The Trickster - a hero who doesn't follow the norms

Author of the article: Tatiana Zhakova
Journalist, linguist, teacher of storytelling with 10 years of experience
In 2015, she created and promoted her project about Nizhny Novgorod, after which she created the author's course "Storytelling: How to Tell Your Story" on its basis. More than 4,000 students have taken the course.

A linguist by training, she is very quick to master new fields. Now she is actively studying screenwriting and storytelling in films/series, about which she writes in the blog of her project.
A Trickster is a character in movies (and other art forms) who is usually notable for his funny, unpredictable, and somewhat provocative nature. He can be brash, irresponsible, deceitful, but also clever and witty. Such a character is often used in movies to create humor and hold the viewer's attention.

Trickster can be both a protagonist and a minor character. He can bring an element of surprise to the plot, cause conflict, and/or become a catalyst for action. Tricksters can be either humans, animals, or even objects. Some examples of tricksters in movies include the Joker in The Dark Knight, Bugs Bunny in Looney Tunes Cartoons, and Jack Sparrow in Pirates of the Caribbean.

Other examples of tricksters

  • Loki in the Marvel Cinematic Universe
  • Tom Sawyer in Mark Twain's The Adventures of Tom Sawyer.
  • Peter Pan in James Barrie's novel "Peter Pan and Wendy"
  • Alice in Lewis Carroll's Alice in Wonderland.
  • Bart Simpson on The Simpsons.
  • Donald Duck in Disney cartoons.
  • And even Harry Potter!
The Trickster openly questions and ridicules authority, encourages impulse and enthusiasm, seeks new ideas and experiences, destroys convention and complacency, and promotes chaos and disorder. At the same time, the trickster brings new knowledge and wisdom to the story. Even when tricksters are horribly punished for their insolence, their indomitable spirit (or plain stupidity) keeps them coming back again and again.

Tricksters can be anything from gods of chaos, preventing the heroes from having a laugh, to masters of manipulation, using cruel tricks and sadistic solutions. They can also be heroes (or rather anti-heroes) who compensate for a lack of strength or courage with manipulation, planning, or just plain deception.

Tricksters can be cunning, stupid, or both cunning and stupid at the same time. Sometimes the Trickster acts as a kind of catalyst, where his antics cause other characters to become upset, but he himself remains untouched. The Trickster can also be a way of expressing certain social or cultural values. For example, the Trickster can be used to protest social norms or conservative views.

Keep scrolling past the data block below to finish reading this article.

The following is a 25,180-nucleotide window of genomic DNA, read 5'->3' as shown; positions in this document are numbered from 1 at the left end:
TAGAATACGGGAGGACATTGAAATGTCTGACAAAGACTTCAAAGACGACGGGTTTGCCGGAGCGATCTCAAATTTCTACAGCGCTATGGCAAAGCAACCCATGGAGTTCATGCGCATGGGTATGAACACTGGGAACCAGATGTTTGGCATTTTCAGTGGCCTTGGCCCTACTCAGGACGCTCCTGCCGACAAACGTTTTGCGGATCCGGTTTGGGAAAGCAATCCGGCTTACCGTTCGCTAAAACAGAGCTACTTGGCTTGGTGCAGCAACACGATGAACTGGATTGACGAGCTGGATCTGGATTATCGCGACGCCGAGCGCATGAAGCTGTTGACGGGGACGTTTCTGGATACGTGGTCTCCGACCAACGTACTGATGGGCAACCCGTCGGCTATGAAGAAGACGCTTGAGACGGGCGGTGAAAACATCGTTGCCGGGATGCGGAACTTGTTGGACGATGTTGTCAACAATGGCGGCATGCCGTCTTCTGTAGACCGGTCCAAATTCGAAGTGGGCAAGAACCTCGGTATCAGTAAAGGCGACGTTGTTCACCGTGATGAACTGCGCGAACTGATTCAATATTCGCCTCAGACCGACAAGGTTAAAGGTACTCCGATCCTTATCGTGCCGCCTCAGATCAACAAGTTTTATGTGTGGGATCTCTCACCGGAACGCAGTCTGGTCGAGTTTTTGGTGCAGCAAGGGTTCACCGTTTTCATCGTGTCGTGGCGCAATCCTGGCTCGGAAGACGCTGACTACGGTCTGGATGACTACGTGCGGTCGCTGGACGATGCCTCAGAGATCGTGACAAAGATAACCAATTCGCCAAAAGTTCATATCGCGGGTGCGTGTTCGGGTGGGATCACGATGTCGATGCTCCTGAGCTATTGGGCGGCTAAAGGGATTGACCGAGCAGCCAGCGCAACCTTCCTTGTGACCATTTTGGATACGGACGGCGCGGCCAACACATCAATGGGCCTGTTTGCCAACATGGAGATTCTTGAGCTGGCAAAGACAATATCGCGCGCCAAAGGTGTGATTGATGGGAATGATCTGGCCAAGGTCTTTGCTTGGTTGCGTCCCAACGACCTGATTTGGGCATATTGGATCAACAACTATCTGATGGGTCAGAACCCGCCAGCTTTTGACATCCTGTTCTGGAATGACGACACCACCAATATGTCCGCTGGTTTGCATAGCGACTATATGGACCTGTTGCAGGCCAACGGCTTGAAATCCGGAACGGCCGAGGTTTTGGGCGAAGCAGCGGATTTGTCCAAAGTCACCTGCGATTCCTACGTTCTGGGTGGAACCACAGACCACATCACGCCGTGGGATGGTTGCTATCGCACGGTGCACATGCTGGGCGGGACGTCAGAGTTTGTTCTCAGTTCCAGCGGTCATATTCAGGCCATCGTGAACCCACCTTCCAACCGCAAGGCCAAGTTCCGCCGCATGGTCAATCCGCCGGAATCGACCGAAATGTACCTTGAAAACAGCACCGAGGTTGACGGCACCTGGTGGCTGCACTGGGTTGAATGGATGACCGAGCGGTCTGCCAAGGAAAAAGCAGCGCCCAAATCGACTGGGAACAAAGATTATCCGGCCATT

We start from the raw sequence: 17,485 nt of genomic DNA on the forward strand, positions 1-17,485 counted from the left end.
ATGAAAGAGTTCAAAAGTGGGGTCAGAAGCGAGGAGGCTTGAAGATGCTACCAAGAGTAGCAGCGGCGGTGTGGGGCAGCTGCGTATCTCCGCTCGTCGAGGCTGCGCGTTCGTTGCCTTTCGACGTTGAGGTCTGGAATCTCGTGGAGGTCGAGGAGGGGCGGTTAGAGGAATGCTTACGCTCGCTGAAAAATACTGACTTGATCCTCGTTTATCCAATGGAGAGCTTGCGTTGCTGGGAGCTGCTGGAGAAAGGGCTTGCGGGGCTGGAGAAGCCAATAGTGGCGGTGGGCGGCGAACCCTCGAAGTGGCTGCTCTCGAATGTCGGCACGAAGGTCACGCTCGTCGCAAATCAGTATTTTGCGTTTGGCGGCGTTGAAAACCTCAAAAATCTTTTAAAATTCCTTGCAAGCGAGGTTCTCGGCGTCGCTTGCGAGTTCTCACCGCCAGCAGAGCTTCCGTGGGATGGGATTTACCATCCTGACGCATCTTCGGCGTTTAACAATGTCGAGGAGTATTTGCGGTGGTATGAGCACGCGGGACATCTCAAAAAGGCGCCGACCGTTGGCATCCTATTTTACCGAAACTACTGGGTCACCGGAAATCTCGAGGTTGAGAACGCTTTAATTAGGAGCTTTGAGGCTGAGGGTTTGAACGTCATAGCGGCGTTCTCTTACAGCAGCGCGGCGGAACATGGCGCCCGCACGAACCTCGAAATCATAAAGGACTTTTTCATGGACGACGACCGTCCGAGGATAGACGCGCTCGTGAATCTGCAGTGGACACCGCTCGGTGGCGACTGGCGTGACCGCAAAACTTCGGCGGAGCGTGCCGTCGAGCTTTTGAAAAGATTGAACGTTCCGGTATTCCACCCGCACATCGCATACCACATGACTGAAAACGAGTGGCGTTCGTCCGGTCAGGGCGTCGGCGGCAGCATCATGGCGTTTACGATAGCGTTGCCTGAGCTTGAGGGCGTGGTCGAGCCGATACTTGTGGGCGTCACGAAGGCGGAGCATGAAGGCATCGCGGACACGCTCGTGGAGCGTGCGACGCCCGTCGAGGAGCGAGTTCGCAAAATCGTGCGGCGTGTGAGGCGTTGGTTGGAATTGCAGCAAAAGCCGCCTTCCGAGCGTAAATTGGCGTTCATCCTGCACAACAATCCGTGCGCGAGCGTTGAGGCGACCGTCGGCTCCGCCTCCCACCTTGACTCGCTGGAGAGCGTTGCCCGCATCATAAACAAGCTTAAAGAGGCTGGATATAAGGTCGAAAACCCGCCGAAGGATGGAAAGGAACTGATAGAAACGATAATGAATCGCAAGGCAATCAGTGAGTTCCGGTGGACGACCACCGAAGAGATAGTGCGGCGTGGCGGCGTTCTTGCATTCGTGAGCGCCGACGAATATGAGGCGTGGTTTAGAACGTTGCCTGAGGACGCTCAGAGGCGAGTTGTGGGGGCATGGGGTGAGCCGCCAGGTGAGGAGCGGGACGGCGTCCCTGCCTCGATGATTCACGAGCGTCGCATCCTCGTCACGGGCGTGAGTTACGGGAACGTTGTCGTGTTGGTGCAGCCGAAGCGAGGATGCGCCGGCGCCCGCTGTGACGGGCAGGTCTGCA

The Trickster can also be associated with psychological aspects of art, such as unexpected plot twists, emphasizing the theme of changeability, or the presence of uncertainty in a story.

In mythology and religion, the trickster deity breaks the rules of the gods or nature, sometimes maliciously but usually with positive effect. Often rule-breaking takes the form of trickery or theft, and their actions often end up changing the rules in the process of breaking them, much like an act of "civil disobedience."
Loki is one of the most famous tricksters in mythology. He has unusual powers and often acts in unexpected and unconventional ways. He can use his cunning and dexterity to achieve his goals or just for his own pleasure. Loki has been featured in many stories and movies to add an element of surprise and humor.
The Joker is another famous trickster who appears in Batman comics and movies. He has unusual powers and often acts in unexpected and unconventional ways. He can use his cunning and dexterity to achieve his goals or just for his own amusement.
In modern literature, the Trickster has persisted as a character archetype that ranges from self-conscious and purposeful, to merely impulsive and mischievous, to outright hostile antagonist. In those cases where the Trickster is the antagonist or villain, he is quite often a harmless villain and is more of a nuisance than a threat. He often only wants to show that he is smarter and more cunning than the hero, who may also view such a villain as amusing entertainment, as he is often easy to defeat non-violently.

How do you create your own trickster?

It's not easy, but you can create a trickster character and place him in your story
  • 1
    Define the purpose of your trickster: what do you want him to do in the story? What role should he play? How should he interact with other characters?
  • 2
    Think about his appearance: what does he look like? How does he dress? His appearance can reflect his character and personality.
  • 3
    Create his story: how did he get here? How does he relate to the other characters? How does he change over the course of the action?
  • 4
    Don't be afraid to experiment: the trickster can be unexpected and eccentric, so don't be afraid to go beyond the usual schemes and standard patterns.
  • 5
    Make sure it doesn't contradict the logic of the story: don't forget that your trickster is still part of the piece and must conform to its logic.